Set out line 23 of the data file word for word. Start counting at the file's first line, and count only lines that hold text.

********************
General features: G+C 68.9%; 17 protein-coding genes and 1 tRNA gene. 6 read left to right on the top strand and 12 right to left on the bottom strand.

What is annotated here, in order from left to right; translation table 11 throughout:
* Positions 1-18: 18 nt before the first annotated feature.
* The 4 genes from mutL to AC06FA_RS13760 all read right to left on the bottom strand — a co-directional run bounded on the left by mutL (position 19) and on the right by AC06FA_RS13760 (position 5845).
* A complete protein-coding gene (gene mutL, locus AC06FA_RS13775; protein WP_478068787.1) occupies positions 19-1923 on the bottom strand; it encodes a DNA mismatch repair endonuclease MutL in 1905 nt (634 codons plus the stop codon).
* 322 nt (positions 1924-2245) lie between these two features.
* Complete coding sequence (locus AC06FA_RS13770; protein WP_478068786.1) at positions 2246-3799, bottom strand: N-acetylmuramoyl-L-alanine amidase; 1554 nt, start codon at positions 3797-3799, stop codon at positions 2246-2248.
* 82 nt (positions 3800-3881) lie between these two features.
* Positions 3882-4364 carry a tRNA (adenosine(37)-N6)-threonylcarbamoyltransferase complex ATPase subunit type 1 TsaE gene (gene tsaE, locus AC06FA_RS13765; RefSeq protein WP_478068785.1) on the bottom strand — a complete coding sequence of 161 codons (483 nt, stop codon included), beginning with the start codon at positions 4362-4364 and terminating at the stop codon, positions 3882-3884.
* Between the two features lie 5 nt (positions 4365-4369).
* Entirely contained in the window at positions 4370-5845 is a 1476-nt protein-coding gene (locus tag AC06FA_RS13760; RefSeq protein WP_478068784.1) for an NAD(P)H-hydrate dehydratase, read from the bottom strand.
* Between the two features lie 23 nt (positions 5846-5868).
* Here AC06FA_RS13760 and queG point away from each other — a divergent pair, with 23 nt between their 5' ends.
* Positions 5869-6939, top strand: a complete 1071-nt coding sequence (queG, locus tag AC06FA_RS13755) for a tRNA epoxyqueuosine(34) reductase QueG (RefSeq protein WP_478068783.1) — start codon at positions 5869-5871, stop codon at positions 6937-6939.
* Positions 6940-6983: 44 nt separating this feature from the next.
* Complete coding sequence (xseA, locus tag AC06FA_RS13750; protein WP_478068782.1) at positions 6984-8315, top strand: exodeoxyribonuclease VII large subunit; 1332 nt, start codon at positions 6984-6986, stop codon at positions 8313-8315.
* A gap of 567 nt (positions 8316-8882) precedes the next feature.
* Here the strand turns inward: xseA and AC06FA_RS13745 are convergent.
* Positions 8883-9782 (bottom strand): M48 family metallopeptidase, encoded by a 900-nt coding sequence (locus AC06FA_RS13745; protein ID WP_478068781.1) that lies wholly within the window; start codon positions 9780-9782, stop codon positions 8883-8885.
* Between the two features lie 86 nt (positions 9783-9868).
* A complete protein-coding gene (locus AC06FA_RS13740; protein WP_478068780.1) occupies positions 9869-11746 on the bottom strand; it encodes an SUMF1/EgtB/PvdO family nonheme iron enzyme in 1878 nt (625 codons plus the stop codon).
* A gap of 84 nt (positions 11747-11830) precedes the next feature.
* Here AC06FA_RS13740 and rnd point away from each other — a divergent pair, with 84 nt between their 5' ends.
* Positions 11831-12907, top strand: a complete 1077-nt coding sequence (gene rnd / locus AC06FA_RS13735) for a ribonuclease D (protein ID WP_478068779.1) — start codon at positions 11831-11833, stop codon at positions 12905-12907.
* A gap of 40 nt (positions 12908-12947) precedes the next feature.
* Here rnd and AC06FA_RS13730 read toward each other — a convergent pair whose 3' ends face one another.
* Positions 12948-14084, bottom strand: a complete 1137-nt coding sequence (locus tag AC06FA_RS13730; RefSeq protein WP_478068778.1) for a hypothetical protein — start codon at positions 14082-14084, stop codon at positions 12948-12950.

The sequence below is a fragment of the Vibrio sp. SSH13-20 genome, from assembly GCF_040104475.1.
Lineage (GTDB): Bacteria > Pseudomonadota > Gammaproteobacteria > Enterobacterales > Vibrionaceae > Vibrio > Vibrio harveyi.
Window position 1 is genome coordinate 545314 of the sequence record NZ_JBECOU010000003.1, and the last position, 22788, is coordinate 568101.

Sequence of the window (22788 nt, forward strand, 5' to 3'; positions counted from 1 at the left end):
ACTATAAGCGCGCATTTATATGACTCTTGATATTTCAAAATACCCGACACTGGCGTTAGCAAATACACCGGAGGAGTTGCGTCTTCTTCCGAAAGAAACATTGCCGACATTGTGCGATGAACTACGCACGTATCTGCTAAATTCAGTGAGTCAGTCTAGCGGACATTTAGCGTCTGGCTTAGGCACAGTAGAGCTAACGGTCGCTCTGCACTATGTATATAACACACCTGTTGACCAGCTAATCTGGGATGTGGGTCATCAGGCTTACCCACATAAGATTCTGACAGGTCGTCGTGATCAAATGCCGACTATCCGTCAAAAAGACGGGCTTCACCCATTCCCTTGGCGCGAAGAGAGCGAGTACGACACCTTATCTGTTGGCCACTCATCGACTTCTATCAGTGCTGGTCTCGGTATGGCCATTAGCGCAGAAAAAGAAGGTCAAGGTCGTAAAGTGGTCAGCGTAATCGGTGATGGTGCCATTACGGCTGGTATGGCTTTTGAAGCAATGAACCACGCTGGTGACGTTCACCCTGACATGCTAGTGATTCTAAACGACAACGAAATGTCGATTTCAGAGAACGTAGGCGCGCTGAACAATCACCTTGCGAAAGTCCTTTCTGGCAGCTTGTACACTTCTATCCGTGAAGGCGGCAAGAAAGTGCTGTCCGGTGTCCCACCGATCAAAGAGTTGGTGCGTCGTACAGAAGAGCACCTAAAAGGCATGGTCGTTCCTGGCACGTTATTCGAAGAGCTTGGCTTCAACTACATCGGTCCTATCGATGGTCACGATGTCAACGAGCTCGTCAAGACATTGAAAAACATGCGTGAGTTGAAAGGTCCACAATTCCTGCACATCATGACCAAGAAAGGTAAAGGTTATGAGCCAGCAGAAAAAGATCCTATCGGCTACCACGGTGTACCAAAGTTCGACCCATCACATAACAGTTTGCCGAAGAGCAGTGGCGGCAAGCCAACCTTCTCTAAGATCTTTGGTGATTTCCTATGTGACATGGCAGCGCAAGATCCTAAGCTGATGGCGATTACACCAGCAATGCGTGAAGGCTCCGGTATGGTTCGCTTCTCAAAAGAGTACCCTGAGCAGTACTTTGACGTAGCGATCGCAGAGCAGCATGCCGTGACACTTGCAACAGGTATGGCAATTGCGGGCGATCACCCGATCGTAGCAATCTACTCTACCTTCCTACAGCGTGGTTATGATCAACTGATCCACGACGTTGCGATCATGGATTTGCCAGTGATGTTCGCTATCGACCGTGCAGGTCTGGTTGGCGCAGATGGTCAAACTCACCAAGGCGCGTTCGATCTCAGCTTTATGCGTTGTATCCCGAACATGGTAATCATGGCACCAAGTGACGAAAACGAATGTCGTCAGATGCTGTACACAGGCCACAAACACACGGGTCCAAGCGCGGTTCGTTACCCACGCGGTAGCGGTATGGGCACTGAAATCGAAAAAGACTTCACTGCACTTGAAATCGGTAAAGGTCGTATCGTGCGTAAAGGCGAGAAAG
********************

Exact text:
* Here AC06FA_RS13740 and rnd point away from each other — a divergent pair, with 84 nt between their 5' ends.